The electric power industry is now facing a fundamental shift toward a more decentralized grid, known as the Energy Cloud. As highlighted in a previous two-part blog series, technology and financing innovations sit at the heart of this shift as key enabling factors that are driving business model innovation and customer choice. For years, corporate commercial and industrial (C&I) energy and sustainability managers had no say about the price and type of electricity they used. Now, these same managers are choosing to apply new technology and business model innovations to meet their sustainability needs. These new customer needs can be categorized into the following important trends:
- The move to low carbon energy: Many more C&I utility customers now set targets for greenhouse gas (GHG) reductions, energy efficiency, and renewable energy procurement.
- The move to more onsite distributed generation: More C&I utility customers now choose to deploy distributed energy resources such as solar PV, demand response, energy efficiency, and energy storage on their premises to generate and sell unused power to the grid.
- Increased access to energy data: New and disruptive entrants have given C&I customers clearer insight into their energy usage and reduction options related to their businesses.
- Increased deployment of energy management technologies: Technology providers have responded to C&I utility customer demands for control over energy use by deploying intelligent buildings technology.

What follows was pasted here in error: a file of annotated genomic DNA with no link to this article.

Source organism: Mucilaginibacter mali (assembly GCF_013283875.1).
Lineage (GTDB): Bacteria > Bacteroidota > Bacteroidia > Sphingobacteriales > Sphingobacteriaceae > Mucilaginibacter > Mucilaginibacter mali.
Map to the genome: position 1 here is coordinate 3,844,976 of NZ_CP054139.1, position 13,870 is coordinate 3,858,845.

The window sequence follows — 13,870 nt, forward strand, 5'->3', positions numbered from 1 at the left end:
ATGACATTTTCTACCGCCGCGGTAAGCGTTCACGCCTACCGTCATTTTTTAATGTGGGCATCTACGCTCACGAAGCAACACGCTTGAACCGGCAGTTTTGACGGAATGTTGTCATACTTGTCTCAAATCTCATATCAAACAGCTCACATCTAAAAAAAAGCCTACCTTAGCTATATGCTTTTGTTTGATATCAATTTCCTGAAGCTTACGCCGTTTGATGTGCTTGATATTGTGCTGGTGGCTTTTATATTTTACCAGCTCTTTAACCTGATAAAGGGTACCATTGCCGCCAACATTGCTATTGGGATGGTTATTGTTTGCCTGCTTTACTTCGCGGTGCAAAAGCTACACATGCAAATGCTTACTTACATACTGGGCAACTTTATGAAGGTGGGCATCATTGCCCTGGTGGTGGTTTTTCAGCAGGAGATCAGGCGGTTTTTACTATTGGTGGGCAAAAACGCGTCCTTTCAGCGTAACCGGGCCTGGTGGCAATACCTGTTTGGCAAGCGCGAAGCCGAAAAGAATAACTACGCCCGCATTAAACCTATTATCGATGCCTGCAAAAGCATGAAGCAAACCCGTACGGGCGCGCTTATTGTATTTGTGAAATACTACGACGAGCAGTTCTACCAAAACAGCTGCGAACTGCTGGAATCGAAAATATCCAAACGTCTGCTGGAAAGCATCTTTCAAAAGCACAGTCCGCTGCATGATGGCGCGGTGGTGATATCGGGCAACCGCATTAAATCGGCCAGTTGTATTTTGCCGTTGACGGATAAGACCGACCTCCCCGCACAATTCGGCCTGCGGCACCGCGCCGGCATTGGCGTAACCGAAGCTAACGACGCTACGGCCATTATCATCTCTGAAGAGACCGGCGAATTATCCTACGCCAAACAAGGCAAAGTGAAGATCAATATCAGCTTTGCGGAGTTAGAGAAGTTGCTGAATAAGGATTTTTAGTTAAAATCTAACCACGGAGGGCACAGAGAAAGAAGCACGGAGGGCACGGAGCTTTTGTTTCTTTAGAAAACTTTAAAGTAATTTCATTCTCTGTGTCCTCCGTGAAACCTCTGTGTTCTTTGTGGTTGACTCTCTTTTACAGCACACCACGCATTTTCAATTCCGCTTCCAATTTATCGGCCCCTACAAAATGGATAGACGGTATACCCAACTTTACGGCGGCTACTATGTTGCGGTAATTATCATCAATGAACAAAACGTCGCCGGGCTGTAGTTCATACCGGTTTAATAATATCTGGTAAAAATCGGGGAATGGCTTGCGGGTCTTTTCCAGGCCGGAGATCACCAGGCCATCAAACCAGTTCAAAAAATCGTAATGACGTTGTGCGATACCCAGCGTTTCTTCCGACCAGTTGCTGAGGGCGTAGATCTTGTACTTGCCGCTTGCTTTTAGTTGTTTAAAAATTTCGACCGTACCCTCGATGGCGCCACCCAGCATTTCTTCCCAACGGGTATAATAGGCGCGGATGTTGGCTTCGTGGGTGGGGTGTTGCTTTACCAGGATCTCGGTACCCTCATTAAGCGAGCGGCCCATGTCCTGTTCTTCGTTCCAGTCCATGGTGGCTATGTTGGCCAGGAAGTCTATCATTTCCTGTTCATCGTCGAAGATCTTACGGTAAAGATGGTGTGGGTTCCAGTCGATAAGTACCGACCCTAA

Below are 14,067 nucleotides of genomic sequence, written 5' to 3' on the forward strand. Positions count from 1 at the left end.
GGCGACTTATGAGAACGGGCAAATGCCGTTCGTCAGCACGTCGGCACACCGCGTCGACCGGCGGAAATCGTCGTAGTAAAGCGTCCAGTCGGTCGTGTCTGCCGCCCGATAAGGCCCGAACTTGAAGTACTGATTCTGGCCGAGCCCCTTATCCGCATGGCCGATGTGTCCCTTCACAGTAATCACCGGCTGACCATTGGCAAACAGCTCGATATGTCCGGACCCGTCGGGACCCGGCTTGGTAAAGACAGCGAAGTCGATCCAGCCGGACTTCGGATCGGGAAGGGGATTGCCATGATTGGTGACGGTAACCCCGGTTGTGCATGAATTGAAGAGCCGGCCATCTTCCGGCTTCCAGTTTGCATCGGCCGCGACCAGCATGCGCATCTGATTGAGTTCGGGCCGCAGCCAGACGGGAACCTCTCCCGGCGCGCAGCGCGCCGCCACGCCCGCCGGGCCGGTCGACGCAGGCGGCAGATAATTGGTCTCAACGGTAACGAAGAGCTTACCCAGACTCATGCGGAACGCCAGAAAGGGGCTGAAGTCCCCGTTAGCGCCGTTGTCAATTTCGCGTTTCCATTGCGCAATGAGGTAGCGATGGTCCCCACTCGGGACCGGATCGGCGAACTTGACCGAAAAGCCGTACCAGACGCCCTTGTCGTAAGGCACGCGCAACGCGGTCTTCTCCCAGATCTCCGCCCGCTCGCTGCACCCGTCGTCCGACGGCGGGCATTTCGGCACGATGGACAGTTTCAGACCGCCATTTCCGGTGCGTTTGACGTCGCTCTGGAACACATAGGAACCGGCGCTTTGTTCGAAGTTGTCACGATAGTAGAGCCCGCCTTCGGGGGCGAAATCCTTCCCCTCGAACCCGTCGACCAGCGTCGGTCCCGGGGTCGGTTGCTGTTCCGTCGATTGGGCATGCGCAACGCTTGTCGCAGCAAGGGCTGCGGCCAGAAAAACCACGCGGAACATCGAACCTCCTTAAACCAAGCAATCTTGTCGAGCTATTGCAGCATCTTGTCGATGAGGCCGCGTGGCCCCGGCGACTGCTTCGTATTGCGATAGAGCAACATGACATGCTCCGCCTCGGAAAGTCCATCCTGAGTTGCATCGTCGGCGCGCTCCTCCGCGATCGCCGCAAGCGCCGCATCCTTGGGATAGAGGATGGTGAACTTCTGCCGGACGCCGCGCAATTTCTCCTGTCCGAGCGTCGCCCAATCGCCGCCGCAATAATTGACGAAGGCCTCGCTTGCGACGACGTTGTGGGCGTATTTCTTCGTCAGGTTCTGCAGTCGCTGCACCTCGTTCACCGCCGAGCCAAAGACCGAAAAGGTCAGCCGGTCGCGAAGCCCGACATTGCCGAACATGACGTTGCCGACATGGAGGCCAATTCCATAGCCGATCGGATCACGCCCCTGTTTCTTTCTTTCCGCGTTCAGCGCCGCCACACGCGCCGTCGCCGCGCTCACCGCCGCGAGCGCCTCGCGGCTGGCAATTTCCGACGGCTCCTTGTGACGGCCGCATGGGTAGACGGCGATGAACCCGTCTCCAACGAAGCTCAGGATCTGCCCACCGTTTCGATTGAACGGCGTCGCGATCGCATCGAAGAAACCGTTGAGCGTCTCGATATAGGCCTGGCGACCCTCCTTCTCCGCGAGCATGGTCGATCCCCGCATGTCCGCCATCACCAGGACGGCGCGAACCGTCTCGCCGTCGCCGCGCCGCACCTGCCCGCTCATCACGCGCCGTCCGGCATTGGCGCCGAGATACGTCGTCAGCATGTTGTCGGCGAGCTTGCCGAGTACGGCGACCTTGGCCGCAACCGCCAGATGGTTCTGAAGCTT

- New offsite renewable energy procurement partnerships with non-utilities: Utilities face competition from non-utilities for C&I customer engagement, as customers now have renewable energy procurement choices from providers and third parties that utilities cannot counter.
Fortune 500 C&I utility customers are seeking cost-effective, customized, and comprehensive energy solutions that can meet these evolving needs without capital expenditures or impact to their day-to-day operations. And the market is just now beginning to respond in a turnkey, comprehensive way.
Navigant Research will highlight how these solutions are being brought to the marketplace to meet Fortune 500 customer needs in an upcoming report titled Energy as a Service, which is scheduled for release in 2017.
Distributed Solar PV Joins the Solutions Table
Given these evolutions, it is now clear that distributed solar PV plus energy storage is starting to take a seat at the table as an integrated component of the solution set that Fortune 500 C&I customers are seeking. The drivers for the development of distributed solar PV plus energy storage markets are highlighted in Navigant Research’s recently released report titled Distributed Solar PV Plus Energy Storage Systems.
For example, Sharp now offers solar PV plus energy storage financing. And Macy’s recently announced another series of solar PV installations, several of which included integrated solar PV plus energy storage. The advantage that a solar PV plus energy storage installation can provide is twofold: a solar PV system can produce energy for use onsite at a per-kWh rate that is lower than the local utility rate, while an energy storage system can guarantee the type of tariff-specific demand charge savings that solar PV alone cannot deliver. Both the Sharp and Macy’s announcements are key examples of technology and financing innovation being deployed to meet the needs of C&I corporate energy and sustainability managers.